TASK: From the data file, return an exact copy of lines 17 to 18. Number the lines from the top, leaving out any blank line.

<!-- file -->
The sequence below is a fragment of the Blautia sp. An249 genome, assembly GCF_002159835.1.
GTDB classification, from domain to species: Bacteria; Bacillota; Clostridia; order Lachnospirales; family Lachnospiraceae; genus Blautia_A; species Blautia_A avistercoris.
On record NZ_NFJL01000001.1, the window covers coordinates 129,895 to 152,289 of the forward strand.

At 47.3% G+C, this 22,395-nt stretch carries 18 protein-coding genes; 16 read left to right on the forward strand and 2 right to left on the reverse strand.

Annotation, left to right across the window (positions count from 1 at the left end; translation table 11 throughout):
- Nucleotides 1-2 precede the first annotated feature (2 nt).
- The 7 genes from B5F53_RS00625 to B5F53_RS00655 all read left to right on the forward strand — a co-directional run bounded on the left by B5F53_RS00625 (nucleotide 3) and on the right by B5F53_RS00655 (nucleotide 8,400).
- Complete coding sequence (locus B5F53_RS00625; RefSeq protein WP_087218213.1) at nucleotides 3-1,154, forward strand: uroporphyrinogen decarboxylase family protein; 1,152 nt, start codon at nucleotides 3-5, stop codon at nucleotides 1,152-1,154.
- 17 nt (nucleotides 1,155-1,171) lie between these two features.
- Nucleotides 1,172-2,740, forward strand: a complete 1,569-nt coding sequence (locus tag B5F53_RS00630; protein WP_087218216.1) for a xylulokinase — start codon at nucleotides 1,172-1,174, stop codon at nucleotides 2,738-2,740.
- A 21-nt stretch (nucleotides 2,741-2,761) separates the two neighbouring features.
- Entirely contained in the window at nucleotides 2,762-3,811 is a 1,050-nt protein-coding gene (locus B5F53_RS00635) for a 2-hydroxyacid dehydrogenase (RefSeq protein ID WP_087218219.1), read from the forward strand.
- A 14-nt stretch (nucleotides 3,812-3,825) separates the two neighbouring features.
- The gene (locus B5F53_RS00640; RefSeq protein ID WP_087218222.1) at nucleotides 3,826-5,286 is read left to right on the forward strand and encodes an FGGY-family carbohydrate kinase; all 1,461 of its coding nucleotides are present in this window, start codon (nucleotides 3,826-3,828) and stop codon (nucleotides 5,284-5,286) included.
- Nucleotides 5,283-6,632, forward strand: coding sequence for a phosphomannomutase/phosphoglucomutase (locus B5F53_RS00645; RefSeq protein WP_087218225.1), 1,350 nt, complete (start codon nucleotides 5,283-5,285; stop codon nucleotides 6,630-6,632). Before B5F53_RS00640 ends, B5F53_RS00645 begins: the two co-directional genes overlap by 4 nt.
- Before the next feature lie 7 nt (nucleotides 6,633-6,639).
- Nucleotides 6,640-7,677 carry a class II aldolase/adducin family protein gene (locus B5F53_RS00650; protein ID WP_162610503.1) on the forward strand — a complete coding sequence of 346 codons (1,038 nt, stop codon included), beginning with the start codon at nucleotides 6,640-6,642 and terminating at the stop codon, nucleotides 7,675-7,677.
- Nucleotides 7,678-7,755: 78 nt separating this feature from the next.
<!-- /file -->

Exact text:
- Nucleotides 6,640-7,677 carry a class II aldolase/adducin family protein gene (locus B5F53_RS00650; protein ID WP_162610503.1) on the forward strand — a complete coding sequence of 346 codons (1,038 nt, stop codon included), beginning with the start codon at nucleotides 6,640-6,642 and terminating at the stop codon, nucleotides 7,675-7,677.
- Nucleotides 7,678-7,755: 78 nt separating this feature from the next.